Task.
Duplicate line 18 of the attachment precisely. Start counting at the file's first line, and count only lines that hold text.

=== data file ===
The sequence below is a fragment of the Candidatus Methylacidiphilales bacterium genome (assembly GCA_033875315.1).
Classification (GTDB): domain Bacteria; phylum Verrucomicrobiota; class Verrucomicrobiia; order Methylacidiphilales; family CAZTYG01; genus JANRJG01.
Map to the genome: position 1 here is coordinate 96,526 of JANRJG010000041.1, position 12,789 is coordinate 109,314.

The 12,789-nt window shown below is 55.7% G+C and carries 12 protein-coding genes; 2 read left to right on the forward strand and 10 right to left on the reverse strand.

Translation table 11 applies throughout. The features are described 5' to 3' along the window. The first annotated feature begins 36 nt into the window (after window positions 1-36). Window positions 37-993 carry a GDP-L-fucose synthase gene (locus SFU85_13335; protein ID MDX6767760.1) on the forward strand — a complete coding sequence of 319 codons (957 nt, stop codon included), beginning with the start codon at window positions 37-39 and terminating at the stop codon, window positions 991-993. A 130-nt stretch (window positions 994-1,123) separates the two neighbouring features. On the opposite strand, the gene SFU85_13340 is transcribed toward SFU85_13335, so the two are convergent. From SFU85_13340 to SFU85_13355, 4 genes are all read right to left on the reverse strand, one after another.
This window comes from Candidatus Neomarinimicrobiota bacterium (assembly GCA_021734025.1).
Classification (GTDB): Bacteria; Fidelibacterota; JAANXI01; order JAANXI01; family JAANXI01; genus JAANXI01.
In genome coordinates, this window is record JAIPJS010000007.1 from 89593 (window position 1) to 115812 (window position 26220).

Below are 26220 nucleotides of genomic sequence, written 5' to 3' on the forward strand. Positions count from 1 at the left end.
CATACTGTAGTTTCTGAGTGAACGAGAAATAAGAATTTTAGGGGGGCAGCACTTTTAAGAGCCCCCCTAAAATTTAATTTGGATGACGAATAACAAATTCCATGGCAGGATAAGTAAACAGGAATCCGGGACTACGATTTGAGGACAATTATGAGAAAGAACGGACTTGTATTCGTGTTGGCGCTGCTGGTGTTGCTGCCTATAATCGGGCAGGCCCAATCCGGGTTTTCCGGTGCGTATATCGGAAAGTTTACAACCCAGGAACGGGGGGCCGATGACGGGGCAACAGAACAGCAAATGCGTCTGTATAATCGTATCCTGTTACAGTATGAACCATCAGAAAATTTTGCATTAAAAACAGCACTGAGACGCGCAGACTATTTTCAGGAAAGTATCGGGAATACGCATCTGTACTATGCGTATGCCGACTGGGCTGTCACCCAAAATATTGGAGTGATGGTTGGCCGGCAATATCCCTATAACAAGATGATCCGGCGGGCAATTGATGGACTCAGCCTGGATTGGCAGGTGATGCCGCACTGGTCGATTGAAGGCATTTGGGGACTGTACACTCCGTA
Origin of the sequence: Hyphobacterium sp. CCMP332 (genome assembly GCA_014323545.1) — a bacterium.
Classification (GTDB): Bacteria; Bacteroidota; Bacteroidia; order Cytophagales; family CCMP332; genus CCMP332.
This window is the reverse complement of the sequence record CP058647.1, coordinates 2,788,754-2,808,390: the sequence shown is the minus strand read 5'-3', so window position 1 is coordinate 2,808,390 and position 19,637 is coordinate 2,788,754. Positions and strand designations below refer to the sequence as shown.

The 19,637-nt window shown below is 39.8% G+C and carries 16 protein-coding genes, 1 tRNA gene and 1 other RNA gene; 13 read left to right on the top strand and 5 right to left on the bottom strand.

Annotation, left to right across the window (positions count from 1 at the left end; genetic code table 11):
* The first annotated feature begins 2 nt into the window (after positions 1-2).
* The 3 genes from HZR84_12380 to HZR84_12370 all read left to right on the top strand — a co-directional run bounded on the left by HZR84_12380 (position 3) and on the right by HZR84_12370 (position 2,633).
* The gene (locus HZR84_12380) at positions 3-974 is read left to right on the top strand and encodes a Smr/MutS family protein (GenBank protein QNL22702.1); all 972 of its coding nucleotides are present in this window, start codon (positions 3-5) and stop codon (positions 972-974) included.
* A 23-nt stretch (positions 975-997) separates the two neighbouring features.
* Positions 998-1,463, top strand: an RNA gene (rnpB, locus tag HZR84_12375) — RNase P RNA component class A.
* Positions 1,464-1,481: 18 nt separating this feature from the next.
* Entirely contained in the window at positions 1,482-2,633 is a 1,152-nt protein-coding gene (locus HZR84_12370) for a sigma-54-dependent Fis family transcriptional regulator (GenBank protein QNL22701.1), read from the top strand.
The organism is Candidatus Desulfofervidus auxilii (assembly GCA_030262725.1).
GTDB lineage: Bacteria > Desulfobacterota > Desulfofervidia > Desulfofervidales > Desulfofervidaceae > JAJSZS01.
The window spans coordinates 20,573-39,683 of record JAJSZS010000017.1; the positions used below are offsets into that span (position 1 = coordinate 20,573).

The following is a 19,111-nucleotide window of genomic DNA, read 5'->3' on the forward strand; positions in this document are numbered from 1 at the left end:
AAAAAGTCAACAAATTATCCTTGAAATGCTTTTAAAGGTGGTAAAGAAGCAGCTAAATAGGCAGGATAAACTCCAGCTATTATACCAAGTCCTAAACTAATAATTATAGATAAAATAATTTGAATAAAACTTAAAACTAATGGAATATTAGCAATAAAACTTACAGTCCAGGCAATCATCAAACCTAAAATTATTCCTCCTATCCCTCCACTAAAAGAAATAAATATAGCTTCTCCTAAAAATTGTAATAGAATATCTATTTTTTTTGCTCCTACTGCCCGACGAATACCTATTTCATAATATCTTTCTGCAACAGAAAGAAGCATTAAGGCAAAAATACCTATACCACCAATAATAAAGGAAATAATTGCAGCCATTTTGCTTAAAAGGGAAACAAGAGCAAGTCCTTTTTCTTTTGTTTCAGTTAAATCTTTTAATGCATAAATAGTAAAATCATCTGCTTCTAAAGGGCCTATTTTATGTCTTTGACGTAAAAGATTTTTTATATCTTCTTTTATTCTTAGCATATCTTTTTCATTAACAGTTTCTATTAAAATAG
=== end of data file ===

* The gene (locus HZR84_12380) at positions 3-974 is read left to right on the top strand and encodes a Smr/MutS family protein (GenBank protein QNL22702.1); all 972 of its coding nucleotides are present in this window, start codon (positions 3-5) and stop codon (positions 972-974) included.